John Addington Symonds, Queer, Poetry, Life Writing, History of Sexuality, Intertextuality
Throughout his literary career, John Addington Symonds (1840-1893) wrote about queer identities and relationships in almost every conceivable form – a body of work which culminated with the Memoirs. A detailed account of Symonds’s life as a homosexual man in the nineteenth century which traces chronologically the stages of his sexual development, in the Memoirs – commenced in 1889 – Symonds attempts to construct his sexual identity through a number of authorial voices in a highly intertextual method of autobiographical composition. Most significantly, the interpolation of poetry written by himself and others foregrounds verse as the dominant textual authority of the Memoirs. This article enacts a re-reading of the radical in the Memoirs, investigating Symonds’s assertion that poetry occupies a privileged position in the process of sexual self-formation for queer subjects, and, as an extension, his understanding that poetry displays (and somewhat facilitates) the queer self to be collectively experienced and articulated, as opposed to existing as an individual, alienated identity.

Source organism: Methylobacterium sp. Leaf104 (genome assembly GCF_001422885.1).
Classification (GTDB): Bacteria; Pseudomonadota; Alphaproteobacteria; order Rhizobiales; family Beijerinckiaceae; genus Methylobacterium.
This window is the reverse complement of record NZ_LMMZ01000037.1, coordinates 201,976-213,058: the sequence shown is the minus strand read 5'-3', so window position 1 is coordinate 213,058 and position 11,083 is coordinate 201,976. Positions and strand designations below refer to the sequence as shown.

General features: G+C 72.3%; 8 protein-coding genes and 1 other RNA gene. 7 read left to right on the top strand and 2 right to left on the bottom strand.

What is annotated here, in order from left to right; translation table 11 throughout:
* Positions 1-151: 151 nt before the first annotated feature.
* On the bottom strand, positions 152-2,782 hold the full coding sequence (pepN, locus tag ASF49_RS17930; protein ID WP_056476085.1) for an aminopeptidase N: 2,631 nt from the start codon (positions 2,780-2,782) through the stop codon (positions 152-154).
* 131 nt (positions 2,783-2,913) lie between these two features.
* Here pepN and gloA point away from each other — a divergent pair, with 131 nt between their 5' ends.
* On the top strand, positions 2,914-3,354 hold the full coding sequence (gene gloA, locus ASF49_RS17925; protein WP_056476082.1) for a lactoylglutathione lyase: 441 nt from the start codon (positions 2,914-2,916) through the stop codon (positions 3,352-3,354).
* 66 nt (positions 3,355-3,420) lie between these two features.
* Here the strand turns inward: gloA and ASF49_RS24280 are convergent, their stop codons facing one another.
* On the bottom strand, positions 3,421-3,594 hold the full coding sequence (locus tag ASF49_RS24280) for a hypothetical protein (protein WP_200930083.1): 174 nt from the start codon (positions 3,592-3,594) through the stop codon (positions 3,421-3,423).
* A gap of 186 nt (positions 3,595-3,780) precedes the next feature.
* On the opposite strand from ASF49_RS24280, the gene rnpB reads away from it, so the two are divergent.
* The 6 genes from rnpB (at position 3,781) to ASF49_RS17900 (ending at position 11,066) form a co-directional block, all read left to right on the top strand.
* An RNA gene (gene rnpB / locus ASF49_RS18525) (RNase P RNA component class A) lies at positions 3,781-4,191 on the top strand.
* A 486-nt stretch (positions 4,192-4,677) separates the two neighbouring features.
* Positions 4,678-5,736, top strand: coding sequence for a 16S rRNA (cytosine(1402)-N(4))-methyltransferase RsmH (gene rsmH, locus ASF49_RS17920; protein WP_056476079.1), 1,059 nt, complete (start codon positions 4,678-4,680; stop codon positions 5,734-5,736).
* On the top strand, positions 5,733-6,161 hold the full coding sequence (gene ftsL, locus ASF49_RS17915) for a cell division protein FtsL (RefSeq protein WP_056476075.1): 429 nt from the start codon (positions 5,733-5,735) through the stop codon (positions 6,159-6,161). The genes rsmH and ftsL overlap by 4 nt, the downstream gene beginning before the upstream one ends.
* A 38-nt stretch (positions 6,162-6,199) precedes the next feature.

About the author
Charles Gough is an AHRC-funded doctoral researcher at the University of Birmingham. He has a BA in English Literature from the University of Birmingham, and an MSt in English (1830-1914) from the University of Oxford. His thesis examines the treatment of the soul in queer late-Victorian poetry, considering how poets used the soul as a means of imagining alternative models of sexual subjectivity and same-sex love. More broadly, his research interests include queer studies, poetry and poetic form, and life writing.
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